Bob Woodmansee: EPA endangered
On June 29, 1969, Ohio’s Cuyahoga River, polluted from years of industrial waste, caught fire. The previous decade saw the human health and environmental disaster known as Love Canal in New York. In 1962, Rachael Carson warned of the human and environmental dangers of the indiscriminate and unregulated use of pesticides. Severe air pollution was becoming recognized as having human health risks, including emphysema and asthma.
These and many other human health and environmental crises in the nation and the world led to the “Environmental Revolution.” Congress and President Richard Nixon responded in 1970 by enacting the National Environmental Policy Act and creating the U.S. Environmental Protection Agency.
EPA’s basic mission is “to protect human health and the environment — air, water and land.” EPA, state, local and tribal agencies work together to ensure compliance with environmental laws passed by Congress, state legislatures and tribal governments. For much more information about the EPA visit and explore the web site http://www.epa.gov.
Since its inception, the EPA and its regulatory authority has caused the ire of many special interest groups for placing “undue” regulatory burdens on existing or proposed activities. Rationalizations or excuses for claiming regulatory “over” burden are threats to jobs, the economy, increased cost of doing business, greed, or simply due to anti-government and anti-science ideology.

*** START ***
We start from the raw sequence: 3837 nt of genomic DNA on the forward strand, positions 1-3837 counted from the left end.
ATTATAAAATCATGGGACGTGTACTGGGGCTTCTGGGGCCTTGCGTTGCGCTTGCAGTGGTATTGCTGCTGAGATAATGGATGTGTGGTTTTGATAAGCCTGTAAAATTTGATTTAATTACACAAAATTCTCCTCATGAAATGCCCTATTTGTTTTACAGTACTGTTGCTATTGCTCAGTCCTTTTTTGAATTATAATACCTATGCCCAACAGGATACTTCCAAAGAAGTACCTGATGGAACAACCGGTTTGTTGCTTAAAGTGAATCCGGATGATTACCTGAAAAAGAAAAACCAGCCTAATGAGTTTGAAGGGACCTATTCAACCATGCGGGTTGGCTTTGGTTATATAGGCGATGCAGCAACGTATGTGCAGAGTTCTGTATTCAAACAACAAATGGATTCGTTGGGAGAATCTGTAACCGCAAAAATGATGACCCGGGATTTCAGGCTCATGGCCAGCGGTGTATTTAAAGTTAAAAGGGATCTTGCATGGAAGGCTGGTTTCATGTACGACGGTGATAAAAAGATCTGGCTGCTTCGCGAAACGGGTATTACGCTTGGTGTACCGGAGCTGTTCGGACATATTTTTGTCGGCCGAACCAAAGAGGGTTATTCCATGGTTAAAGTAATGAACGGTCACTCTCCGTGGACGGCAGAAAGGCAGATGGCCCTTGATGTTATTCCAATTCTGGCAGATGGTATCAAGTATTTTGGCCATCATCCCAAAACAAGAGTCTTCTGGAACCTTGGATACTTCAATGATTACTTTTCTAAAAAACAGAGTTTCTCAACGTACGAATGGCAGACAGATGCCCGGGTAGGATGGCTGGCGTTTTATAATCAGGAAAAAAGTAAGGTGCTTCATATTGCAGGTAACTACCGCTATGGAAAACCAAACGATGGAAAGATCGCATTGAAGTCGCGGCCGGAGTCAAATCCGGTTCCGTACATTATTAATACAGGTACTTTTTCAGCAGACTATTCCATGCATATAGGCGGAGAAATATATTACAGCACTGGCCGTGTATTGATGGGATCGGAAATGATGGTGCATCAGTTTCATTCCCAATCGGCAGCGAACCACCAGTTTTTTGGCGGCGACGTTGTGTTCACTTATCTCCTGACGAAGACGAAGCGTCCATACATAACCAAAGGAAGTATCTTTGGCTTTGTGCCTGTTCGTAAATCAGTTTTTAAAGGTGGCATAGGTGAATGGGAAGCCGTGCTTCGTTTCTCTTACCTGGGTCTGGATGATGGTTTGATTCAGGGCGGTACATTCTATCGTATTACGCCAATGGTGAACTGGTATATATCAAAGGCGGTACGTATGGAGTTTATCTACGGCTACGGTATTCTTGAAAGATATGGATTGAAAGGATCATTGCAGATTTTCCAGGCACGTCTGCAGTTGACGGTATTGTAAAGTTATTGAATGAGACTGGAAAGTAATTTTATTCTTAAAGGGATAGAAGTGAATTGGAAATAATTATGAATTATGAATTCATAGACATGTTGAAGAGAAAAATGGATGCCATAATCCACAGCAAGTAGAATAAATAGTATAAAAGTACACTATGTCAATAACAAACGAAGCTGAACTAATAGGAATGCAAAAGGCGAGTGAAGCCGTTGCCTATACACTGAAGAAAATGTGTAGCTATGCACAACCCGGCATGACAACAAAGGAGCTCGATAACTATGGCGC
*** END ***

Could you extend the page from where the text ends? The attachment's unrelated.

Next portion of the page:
A prime example of this ideology is the current assault on the EPA by President Trump and EPA Administrator Pruitt through proposed drastic budget and program cuts. People must remember; regulations are simply protections put in place because someone, some group, or the “environment” (public domain) has been, or likely will be, harmed by activities initiated by other individuals or groups.
In Colorado, the EPA has a close working relationship with the Colorado Department of Public Health and Environment that in turn works closely with local county and municipal agencies such as the Routt County Environmental Health Department.
Active EPA programs of special interest to Northwest Colorado are water quality monitoring and assessment via the Clean Water Act. Air pollution monitoring and regulation through the Clean Air Act is another major emphasis of EPA.
EPA awards grants to counties and municipalities for cleanup of hazardous substances, pollutants, and contaminants through the Brownfield Program. The EPA collaborates with many federal, state and local and non-governmental agencies and universities to determine the scientific basis of causes and consequences of climate change (e.g., future water availability and water quality in river basins, greenhouse gas dynamics, etc.).
Call Senator Cory Gardner in Washington D.C. at 202-224-5941 and Representative Scott Tipton in Washington D.C. at 202-225-4761 and tell them to oppose cuts to EPA budgets and programs.
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